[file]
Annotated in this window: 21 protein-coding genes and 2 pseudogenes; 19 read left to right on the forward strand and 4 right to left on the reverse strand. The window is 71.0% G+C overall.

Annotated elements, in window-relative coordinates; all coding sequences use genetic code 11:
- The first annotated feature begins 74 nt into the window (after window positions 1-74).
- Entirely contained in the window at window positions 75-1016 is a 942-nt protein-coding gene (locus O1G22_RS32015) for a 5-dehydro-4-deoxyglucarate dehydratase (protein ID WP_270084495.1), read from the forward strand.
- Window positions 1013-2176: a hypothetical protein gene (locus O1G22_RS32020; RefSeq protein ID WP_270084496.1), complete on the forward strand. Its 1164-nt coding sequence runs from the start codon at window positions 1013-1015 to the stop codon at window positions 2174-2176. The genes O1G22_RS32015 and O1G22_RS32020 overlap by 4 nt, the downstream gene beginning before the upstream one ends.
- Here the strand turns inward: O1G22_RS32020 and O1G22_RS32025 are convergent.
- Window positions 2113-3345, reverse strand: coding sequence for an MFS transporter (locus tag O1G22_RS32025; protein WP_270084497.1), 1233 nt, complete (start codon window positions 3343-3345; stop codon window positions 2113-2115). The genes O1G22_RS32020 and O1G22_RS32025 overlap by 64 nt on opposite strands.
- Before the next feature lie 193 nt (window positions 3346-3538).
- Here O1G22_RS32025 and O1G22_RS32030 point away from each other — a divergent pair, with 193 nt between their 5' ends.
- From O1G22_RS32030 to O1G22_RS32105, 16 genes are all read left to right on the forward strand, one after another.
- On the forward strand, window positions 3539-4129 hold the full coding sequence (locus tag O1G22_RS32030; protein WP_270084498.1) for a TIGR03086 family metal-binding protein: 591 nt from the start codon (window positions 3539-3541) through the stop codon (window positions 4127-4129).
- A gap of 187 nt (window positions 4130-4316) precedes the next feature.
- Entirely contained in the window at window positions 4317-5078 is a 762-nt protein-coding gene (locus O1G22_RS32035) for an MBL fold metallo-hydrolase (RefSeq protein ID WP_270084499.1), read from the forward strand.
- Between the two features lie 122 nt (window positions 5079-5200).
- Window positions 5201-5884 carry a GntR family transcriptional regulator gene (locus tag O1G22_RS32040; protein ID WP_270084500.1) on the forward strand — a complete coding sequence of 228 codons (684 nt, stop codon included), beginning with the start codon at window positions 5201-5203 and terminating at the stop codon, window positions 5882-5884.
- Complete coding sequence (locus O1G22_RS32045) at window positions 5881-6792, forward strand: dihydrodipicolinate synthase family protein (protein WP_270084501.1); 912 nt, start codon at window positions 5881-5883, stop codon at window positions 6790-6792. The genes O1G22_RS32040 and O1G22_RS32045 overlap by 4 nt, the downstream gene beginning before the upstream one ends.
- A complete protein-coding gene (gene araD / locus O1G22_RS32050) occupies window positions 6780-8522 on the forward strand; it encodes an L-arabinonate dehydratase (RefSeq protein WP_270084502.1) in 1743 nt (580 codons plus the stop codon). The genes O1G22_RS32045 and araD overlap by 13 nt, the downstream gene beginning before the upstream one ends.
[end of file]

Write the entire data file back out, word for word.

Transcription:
Annotated in this window: 21 protein-coding genes and 2 pseudogenes; 19 read left to right on the forward strand and 4 right to left on the reverse strand. The window is 71.0% G+C overall.

Annotated elements, in window-relative coordinates; all coding sequences use genetic code 11:
- The first annotated feature begins 74 nt into the window (after window positions 1-74).
- Entirely contained in the window at window positions 75-1016 is a 942-nt protein-coding gene (locus O1G22_RS32015) for a 5-dehydro-4-deoxyglucarate dehydratase (protein ID WP_270084495.1), read from the forward strand.
- Window positions 1013-2176: a hypothetical protein gene (locus O1G22_RS32020; RefSeq protein ID WP_270084496.1), complete on the forward strand. Its 1164-nt coding sequence runs from the start codon at window positions 1013-1015 to the stop codon at window positions 2174-2176. The genes O1G22_RS32015 and O1G22_RS32020 overlap by 4 nt, the downstream gene beginning before the upstream one ends.
- Here the strand turns inward: O1G22_RS32020 and O1G22_RS32025 are convergent.
- Window positions 2113-3345, reverse strand: coding sequence for an MFS transporter (locus tag O1G22_RS32025; protein WP_270084497.1), 1233 nt, complete (start codon window positions 3343-3345; stop codon window positions 2113-2115). The genes O1G22_RS32020 and O1G22_RS32025 overlap by 64 nt on opposite strands.
- Before the next feature lie 193 nt (window positions 3346-3538).
- Here O1G22_RS32025 and O1G22_RS32030 point away from each other — a divergent pair, with 193 nt between their 5' ends.
- From O1G22_RS32030 to O1G22_RS32105, 16 genes are all read left to right on the forward strand, one after another.
- On the forward strand, window positions 3539-4129 hold the full coding sequence (locus tag O1G22_RS32030; protein WP_270084498.1) for a TIGR03086 family metal-binding protein: 591 nt from the start codon (window positions 3539-3541) through the stop codon (window positions 4127-4129).
- A gap of 187 nt (window positions 4130-4316) precedes the next feature.
- Entirely contained in the window at window positions 4317-5078 is a 762-nt protein-coding gene (locus O1G22_RS32035) for an MBL fold metallo-hydrolase (RefSeq protein ID WP_270084499.1), read from the forward strand.
- Between the two features lie 122 nt (window positions 5079-5200).
- Window positions 5201-5884 carry a GntR family transcriptional regulator gene (locus tag O1G22_RS32040; protein ID WP_270084500.1) on the forward strand — a complete coding sequence of 228 codons (684 nt, stop codon included), beginning with the start codon at window positions 5201-5203 and terminating at the stop codon, window positions 5882-5884.
- Complete coding sequence (locus O1G22_RS32045) at window positions 5881-6792, forward strand: dihydrodipicolinate synthase family protein (protein WP_270084501.1); 912 nt, start codon at window positions 5881-5883, stop codon at window positions 6790-6792. The genes O1G22_RS32040 and O1G22_RS32045 overlap by 4 nt, the downstream gene beginning before the upstream one ends.
- A complete protein-coding gene (gene araD / locus O1G22_RS32050) occupies window positions 6780-8522 on the forward strand; it encodes an L-arabinonate dehydratase (RefSeq protein WP_270084502.1) in 1743 nt (580 codons plus the stop codon). The genes O1G22_RS32045 and araD overlap by 13 nt, the downstream gene beginning before the upstream one ends.